After a bit of research, I ended up getting a set of WTB Horizon Road Plus tires. The overall size of the tire makes them very close to the same circumference as a 700Cx30 tire. With a smooth centerline they ride a lot like a traditional road tire. The outer tread and channels add just enough grip for terrain that’s off the beaten path.

Along with that, because they’re tubeless compatible I definitely wanted to mount them to a tubeless ready wheelset to squeeze the absolute most cushiness I could get out of them. For that, I purchased a FSA NS 27.5” wheelset, which I found to be affordable and perfect for gravel applications. My local bike shop did the tubeless setup so I didn’t have to (so nice of them!).

Man, I was blown away when I rode on these for the first time! I found my cush for sure! They ride pretty well on asphalt but still slower than slicks. But where it really counts is on gravel. When running tubeless, you can ride at lower pressures which results in more tire surface hitting the ground. On gravel, this means more control over rougher terrain. I rode a 35-mile gravel ride on them and was totally satisfied with the performance.

And, holy shit, are these things light! I was shocked at just how light the tire/wheel combo was when I first picked them up. Even one of the guys at the bike shop was shocked when he picked one of them up. For an aluminum alloy set of wheels made for gravel and MTB, they’re surprisingly light. Even the tires themselves are pretty light so the combination really works to my advantage in reducing a little weight.

For most gravel rides, this is my go-to wheelset. Most of the gravel rides I’ve been on have fairly moderate terrain with little asphalt which is perfect for this wheelset.

This is also my go-to for recovery rides. The extra cushiness just makes for a more fun, relaxing ride. Plus, with the diameter being smaller than my other wheelsets, it doesn’t take as much energy to keep rolling. On a recent recovery ride I noticed that I can pedal softer, keep the bike moving, while maintaining a heart rate within the aerobic zone. This is something that I kind of struggle with on the other wheelsets.

However, there are some weaknesses. It’s a really wide tire and the diameter is like that of a 700Cx28 or 30 tire. So, yeah, they’re definitely not as fast as the Mavic/GP 5000 wheelset. Plus, there’s not a whole lot of tread. As such, for terrain like sand, mud, or really loose gravel things can get sluggish. For gravel rides where I might run into this kind of terrain, I would opt for a tire that had more tread. Which is where the next wheelset comes into play...

FSA NS 700c Wheelset with Specialized Pathfinder Pro Tires

After riding a while on the new 650b wheelset, I started thinking about what I could do to speed things up on asphalt. I rode a few group rides with the 650b wheelset and, while they worked, I kind of felt like I was struggling a bit to keep up. This was before I switched back to the Continental tires.

I was reading about how many gravel riders were choosing 700c wheelsets with 36-38mm wide tires. The larger diameter tires and wheels allow for greater speeds than what a 650b wheelset allows. Plus, with a bit smaller width tire there’s less tire on the road so you kind of have to throw some tread on it for gravel riding.

The goal for this set was similar to the 650b wheelset but with a slightly different focus. I wanted a tire that would do even better on asphalt than the WTB Horizon but still be capable of tackling virtually any gravel terrain. I wrote a review for the Specialized Pathfinder Pro 2Bliss Ready tires about a month ago. Because I was totally happy with the FSA NS wheels, I bought a 29” identical set and mounted the Pathfinder Pro to them.

Like I mentioned in my review, the Pathfinder Pro is a rather surprising tire. It basically does everything the WTB Horizon can do but better. Basically, it’s a faster tire than the Horizon. It’s just not as cushy as the Horizon. I found that I can run faster on just about everything. Even rides through sand and mud feel more stable. I felt like I was more in control over the bike on unstable terrain.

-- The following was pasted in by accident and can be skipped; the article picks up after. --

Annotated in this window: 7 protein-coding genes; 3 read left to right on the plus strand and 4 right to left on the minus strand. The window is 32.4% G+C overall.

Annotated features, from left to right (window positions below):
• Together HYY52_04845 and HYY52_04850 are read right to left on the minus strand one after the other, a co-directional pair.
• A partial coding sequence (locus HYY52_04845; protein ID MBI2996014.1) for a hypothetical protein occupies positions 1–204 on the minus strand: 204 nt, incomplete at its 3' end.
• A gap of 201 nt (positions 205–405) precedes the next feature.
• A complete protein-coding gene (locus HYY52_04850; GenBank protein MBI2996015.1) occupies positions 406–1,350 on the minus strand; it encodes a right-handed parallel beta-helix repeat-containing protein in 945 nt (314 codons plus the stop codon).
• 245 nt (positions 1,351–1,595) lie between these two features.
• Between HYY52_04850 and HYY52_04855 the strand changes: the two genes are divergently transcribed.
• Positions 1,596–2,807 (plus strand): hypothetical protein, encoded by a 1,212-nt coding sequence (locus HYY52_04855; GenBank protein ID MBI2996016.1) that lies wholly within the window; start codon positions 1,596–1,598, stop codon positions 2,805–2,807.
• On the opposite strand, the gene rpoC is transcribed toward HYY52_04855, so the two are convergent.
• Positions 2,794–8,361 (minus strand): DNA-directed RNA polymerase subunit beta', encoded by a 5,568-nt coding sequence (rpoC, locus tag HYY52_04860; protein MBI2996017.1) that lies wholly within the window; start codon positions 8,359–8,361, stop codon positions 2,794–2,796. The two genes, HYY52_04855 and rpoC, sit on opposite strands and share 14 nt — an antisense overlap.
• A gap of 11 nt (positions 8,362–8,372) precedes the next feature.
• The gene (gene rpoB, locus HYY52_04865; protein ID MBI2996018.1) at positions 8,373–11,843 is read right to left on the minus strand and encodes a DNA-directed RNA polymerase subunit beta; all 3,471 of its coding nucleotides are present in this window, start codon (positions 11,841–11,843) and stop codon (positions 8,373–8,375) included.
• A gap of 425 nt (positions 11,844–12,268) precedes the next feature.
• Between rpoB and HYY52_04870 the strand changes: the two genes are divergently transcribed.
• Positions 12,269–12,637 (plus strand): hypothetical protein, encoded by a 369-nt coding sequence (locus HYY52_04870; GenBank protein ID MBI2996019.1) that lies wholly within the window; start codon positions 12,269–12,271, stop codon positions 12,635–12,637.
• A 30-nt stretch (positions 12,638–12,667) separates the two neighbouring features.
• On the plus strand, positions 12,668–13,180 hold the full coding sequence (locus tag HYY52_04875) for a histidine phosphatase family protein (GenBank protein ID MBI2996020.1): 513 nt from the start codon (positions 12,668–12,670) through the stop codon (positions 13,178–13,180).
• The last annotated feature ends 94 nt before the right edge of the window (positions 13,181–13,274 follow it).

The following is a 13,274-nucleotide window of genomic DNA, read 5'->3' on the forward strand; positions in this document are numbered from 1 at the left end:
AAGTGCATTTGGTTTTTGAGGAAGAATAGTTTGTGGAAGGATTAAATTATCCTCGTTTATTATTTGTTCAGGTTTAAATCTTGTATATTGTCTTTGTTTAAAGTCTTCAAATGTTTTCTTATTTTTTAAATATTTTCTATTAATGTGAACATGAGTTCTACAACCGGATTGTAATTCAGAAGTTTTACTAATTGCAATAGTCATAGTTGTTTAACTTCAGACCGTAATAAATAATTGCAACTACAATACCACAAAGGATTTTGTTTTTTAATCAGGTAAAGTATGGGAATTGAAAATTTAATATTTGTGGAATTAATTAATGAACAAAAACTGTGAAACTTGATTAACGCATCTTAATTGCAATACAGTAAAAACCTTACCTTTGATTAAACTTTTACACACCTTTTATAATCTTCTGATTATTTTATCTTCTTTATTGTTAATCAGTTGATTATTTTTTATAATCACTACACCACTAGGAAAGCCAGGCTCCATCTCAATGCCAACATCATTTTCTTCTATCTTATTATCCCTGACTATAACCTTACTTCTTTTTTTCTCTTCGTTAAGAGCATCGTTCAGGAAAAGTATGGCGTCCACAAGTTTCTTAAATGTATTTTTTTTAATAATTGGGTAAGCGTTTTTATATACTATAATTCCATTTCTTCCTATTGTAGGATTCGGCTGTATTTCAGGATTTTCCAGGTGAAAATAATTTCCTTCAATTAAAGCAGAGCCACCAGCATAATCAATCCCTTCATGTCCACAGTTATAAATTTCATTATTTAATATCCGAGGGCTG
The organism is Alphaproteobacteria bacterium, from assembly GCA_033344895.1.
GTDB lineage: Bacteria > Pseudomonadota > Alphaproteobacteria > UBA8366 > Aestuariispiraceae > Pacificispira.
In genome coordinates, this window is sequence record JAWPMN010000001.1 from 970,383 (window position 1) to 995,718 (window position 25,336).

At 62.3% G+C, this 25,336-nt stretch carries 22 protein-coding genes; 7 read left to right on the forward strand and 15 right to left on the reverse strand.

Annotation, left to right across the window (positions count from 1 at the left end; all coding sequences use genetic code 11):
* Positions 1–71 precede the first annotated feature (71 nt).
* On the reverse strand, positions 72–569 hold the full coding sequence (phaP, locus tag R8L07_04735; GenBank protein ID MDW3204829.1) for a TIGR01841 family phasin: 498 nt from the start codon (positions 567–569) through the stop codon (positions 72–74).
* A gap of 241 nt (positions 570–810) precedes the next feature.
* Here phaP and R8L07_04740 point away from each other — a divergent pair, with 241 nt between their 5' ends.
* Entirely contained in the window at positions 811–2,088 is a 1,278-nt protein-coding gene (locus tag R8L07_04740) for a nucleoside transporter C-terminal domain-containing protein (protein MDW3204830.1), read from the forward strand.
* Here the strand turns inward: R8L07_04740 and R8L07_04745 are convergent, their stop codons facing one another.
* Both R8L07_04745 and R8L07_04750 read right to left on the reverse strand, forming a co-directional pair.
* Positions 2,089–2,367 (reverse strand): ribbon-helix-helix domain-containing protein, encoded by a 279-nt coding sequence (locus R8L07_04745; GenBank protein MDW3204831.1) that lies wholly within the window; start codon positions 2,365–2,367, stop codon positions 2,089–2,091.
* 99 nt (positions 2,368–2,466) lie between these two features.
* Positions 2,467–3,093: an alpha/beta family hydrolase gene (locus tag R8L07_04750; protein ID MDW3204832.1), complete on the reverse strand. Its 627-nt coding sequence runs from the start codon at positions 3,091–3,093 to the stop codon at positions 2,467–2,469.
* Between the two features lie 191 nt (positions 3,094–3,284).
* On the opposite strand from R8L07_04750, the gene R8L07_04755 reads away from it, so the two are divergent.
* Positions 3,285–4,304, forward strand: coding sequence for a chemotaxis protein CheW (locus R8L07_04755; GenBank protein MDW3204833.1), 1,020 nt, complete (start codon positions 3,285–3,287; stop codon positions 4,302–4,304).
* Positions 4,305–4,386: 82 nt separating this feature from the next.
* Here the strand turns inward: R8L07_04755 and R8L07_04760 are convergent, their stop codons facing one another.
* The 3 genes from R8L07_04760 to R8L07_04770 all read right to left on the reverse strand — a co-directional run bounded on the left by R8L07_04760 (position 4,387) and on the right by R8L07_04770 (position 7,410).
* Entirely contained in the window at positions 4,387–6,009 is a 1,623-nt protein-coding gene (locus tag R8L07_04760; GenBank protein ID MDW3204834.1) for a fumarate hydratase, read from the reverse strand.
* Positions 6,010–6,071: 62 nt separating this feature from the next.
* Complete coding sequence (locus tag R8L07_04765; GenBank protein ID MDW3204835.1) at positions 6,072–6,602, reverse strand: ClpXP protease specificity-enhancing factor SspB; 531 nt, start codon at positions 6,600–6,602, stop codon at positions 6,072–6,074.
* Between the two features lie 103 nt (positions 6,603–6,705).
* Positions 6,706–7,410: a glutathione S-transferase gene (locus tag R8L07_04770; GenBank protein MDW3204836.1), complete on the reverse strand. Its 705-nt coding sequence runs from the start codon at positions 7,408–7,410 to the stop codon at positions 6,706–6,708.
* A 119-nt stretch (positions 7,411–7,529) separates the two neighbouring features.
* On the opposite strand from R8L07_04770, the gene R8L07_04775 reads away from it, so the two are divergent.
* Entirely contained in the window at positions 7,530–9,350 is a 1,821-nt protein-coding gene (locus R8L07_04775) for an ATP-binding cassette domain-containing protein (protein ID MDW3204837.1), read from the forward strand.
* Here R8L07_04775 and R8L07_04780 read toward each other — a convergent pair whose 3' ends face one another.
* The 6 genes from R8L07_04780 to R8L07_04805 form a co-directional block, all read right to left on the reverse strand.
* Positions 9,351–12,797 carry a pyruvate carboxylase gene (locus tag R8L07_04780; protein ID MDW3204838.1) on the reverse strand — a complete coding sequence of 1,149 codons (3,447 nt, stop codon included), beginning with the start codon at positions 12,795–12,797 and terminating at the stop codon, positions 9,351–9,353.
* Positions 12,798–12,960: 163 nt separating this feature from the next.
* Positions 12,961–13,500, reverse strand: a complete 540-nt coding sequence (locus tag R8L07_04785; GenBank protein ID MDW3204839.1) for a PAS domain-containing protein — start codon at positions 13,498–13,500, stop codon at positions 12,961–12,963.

However, they still weren’t quite fast enough on asphalt. You would think that going from a 32mm to a 38mm tire would still be faster even with tread. Nope! They get the job done, sure, but the tread does tend to slow things down a little. Like I mentioned above, I rode on this wheelset for 57 miles on the Tour de Paris ride. It was a rather hot day and I could actually hear the tread unsticking from the ground as I rolled over tar on the road. That’s nuts! So, no, not great for an asphalt only ride like this.

So, what is this wheelset good for? Simple: speedy gravel rides! If I plan on going on a longer gravel ride I’ll likely want a wheelset that is faster with less rolling resistance. The 650b/Horizon wheelset is great but this one is just faster. If I know I’ll need some extra speed on a gravel ride, this will be the one I choose.

Summary of My Wheelsets

So, to breakdown my three wheelsets and what they’re good for, here’s what I have to choose from:

  • 700c with 32mm road slicks: Great for road-only rides
  • 650b with 47mm light gravel tires: Great for most gravel, recovery, and comfort rides
  • 700c with 38mm gravel tires: Great for gravel rides when more speed is needed

Three wheelsets for one bike. With these combinations, I pretty much can go on virtually any kind of ride I want. All I need to know is a bit of information about the ride I’m going on: What conditions will I be riding in? How long will I be riding? How fast will I need to ride? The more I know about the ride I’m going on, the better.

Choosing the right wheels and tires can make all the difference in the world. The choices I made may not necessarily be the choices you’ll make. But hopefully by reading this you’ll come up with ideas of your own based on the kind of rides you’ve already been on or want to do.

Tires are perhaps one of the easiest upgrades you can make on a bike. The good news is that tires are relatively inexpensive. Grab a few wheelsets and try different things out. Read reviews of different tires and wheelsets. Talk to others about what they’re riding on. Based on all this information, just find what works for you. In the end, you’ll be so much happier with your ride. Mind those wheels and tires, boys and girls! :D